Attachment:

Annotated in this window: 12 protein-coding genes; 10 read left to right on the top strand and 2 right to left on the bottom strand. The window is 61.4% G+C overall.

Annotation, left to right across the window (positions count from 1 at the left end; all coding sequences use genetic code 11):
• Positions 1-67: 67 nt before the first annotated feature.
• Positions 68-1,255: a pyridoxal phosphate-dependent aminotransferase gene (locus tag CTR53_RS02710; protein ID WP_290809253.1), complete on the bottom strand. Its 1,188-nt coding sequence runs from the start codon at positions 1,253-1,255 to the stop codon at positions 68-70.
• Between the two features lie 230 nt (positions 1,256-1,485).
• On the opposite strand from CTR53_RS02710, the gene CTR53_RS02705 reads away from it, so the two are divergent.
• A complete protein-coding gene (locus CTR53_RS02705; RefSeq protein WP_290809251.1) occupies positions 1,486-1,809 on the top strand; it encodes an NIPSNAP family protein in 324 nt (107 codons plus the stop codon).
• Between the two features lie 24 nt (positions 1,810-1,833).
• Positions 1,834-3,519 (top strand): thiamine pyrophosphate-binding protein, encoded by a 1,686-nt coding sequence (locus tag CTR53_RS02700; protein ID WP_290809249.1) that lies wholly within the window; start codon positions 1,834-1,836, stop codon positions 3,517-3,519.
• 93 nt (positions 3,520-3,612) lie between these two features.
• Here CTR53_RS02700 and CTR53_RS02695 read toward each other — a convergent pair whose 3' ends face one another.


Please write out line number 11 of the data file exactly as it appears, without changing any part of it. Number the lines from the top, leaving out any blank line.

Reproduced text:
• Here CTR53_RS02700 and CTR53_RS02695 read toward each other — a convergent pair whose 3' ends face one another.